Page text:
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New Jersey 113, Milwaukee 101
Nets Ride Kidd's Triple-Double to Semis

Kenyon Martin led the Nets with 29 points in Game 6.
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MILWAUKEE, May 1 (Ticker) -- Kenyon Martin redeemed himself for the New Jersey Nets and helped set up an Eastern Conference playoff rematch.

Martin scored 29 points and Jason Kidd recorded his sixth career playoff triple-double as the Nets cruised to a 113-101 victory over the Milwaukee Bucks to finish their Eastern Conference first-round series in six games.

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New Jersey has won playoff series in consecutive postseasons for the first time in the franchise's NBA history. The Nets advanced to meet the Boston Celtics, whom they ousted in six games in last year's conference finals.

Martin came off a foul-plagued nine-point outing in New Jersey's Game Five triumph and surpassed that in the first quarter with 12 points as the Nets grabbed a 30-18 advantage. He scored 10 points as New Jersey never trailed in opening the game on a 17-6 tear.

"This was a great win," Martin said. "We came out aggressive and we were able to stay that way throughout the game. I've been working on my game, watching lots of tape, trying to stay confident and get better."

Kidd finished with 22 points, 11 assists and 11 rebounds for his fifth playoff triple-double with New Jersey. Kidd had three triple-doubles in the six-game series with Boston last season.

"It won't be easy," Kidd said. "They're (the Celtics) another talented team that can put a lot of points on the board. It should be a great series."

The Nets led by as many as 22 points before the Bucks finally put together a spurt in the fourth quarter to get close. A layup by Gary Paytonled Milwaukee within 99-90 with 5:34 left to cap a 16-4 run.

New Jersey's next possession illustrated one of the big differences in the series. Lucious Harris, Martin and Aaron Williams all missed shots, but the Nets came up with offensive rebounds each time and Kerry Kittles finally drained a 3-pointer from the top of the key for a 12-point lead with 4:46 to go.

"That was a dagger, it gave us a lift," Harris said. "We didn't want to go back for a Game Seven and give them a chance."

The Nets held a commanding 20-8 edge on the offensive glass, an advantage they enjoyed throughout the series. New Jersey pushed Milwaukee around for a 46-29 rebounding advantage overall.

Richard Jefferson scored 16 points as New Jersey placed five players in double figures. Kittles and Aaron Williams each finished with 12 points.

Moving into the second round was no small accomplishment for a franchise still not held in high regard in NBA circles. The Nets stormed to a tie for the best record in the East at the All-Star break and went just 15-18 after it, fueling speculation that this would be Kidd's final year with the team.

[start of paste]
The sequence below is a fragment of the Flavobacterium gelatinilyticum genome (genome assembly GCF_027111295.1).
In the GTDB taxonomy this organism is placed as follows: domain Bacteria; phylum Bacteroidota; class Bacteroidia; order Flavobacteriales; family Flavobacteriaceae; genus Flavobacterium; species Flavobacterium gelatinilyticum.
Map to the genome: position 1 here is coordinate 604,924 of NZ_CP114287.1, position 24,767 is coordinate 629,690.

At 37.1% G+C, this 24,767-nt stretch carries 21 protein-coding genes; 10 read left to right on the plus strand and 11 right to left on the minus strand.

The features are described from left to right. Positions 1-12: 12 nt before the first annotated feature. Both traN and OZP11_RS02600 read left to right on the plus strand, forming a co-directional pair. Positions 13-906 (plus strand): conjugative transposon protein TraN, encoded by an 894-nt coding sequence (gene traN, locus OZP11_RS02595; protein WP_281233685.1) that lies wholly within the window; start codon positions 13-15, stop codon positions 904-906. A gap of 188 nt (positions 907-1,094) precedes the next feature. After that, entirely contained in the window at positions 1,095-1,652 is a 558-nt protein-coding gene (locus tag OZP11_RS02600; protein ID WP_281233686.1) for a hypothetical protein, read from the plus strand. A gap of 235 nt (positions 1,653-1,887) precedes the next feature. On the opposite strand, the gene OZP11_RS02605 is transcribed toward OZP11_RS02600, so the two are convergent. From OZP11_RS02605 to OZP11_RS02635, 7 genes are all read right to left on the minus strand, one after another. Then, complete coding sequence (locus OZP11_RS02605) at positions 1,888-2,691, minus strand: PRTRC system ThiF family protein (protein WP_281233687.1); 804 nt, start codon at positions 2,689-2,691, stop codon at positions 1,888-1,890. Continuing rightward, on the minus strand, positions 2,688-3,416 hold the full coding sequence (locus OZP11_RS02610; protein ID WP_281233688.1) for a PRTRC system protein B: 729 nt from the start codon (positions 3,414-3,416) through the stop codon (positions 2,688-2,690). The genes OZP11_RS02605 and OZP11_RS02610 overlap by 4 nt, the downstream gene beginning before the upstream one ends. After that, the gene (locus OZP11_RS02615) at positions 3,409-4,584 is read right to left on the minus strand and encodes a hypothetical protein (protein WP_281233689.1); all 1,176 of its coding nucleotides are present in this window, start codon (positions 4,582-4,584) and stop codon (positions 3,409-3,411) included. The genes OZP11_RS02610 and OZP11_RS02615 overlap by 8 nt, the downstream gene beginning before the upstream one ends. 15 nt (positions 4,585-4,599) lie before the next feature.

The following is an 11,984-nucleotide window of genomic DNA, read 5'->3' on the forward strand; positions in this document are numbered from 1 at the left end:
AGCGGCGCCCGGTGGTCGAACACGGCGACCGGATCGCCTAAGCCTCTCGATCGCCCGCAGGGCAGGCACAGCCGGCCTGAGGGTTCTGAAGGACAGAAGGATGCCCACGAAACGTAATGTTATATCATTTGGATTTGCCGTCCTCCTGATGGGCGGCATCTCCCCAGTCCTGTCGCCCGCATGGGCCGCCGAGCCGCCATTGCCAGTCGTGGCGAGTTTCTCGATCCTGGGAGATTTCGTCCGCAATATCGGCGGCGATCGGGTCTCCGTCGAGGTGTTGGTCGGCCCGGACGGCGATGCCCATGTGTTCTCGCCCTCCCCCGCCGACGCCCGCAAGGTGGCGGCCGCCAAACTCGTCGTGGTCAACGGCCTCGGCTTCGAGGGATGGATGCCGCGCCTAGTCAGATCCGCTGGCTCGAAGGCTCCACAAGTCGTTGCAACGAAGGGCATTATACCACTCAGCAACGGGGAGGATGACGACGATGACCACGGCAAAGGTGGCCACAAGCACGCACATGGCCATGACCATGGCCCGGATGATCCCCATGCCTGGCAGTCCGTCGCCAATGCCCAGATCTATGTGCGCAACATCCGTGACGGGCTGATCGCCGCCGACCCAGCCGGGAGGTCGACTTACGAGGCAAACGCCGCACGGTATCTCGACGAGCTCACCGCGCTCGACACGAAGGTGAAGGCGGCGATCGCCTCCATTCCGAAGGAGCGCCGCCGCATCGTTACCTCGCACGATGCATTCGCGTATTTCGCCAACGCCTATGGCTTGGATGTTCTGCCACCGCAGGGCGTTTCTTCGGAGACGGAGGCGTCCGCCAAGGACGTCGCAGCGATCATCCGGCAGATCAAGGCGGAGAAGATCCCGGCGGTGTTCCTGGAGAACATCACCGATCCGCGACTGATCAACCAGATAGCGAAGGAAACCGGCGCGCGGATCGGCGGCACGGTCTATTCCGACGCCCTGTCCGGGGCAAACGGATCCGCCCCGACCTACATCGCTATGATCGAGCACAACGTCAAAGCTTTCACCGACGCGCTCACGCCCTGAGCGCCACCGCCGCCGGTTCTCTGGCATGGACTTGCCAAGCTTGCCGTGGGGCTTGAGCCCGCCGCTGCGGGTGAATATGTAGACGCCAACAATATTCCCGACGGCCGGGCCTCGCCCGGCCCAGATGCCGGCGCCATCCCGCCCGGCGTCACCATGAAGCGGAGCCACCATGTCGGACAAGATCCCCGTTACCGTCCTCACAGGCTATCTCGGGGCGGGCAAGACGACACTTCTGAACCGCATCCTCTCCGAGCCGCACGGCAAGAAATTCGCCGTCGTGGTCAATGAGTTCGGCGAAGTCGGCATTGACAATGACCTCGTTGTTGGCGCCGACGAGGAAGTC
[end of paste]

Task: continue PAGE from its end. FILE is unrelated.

Kidd, who had won only one playoff series before coming to New Jersey, has a pair of major weapons in Martin and Jefferson. Martin made 12-of-21 shots and Jefferson was on the receiving end of numerous feeds from Kidd and made 8-of-11 from the floor.

"RJ and K-Mart have really come of age," Kidd said. "They can't just play OK. We have to have them play great to win."

Kidd provided the Nets with a serious boost of momentum as he scored four points in a four-second span to close the first half for a 56-44 cushion at intermission. After nailing a jumper, he stole Toni Kukoc's inbounds, and used a nifty hesitation dribble for a layup at the buzzer.

"I thought that was a big momentum change," Nets coach Byron Scott said. "Jason hits a jumper and then steals the ball and had enough awareness to know he could get to the basket and with the way Kukoc was closing him out."

New Jersey also got a strong effort from starting center Jason Collins, who finished with six points, seven rebounds and three blocks. Williams backed him up with 5-of-7 shooting and four boards.

"They got some consistent play from Aaron Williams, I don't think they even expected it," Milwaukee coach George Karl said. "He is just a veteran guy who is very comfortable with whatever Byron throws them."

The contest featured chippy behavior from both sides, including plenty from Milwaukee as it displayed frustration. Ervin Johnson was whistled for a technical foul for the second straight game after shoving Collins in the second quarter.

Moments later, Jefferson committed an offensive foul when he pushed Desmond Mason to the floor while running upcourt. The two followed by exchanging words and the conversation continued for several possessions.

Bucks guard Sam Cassell, a former Net, was hit for a technical by referee Derrick Stafford after voicing a mild complaint on a foul call in the third quarter.

"We gave a good effort and came up short, but that is how it goes sometime," Cassell said. "We had opportunities to win the series, but it is irrelevant now."

Payton scored 24 points in what could possibly be his final game in Milwaukee since he is a free agent. Payton has exited the playoffs in the first round three straight times since helping Seattle reach the conference semifinals in 1998.

"For me to be in the league 13 years, winning a title is going to be a big part of the decision," Payton said. "I'm going to take a month or two to decide what to do and where I best fit in and this series won't be a factor in the decision."

Michael Redd scored 20 points and Kukoc added 16 as Milwaukee got a strong effort from its bench. Cassell, who played a huge role in both victories, took just four shots and scored five points.

The win marked the third time that the Nets have clinched a playoff series on the road - they won Game Six at Boston last season and won at Philadelphia in the fifth game of a first-round series in 1984.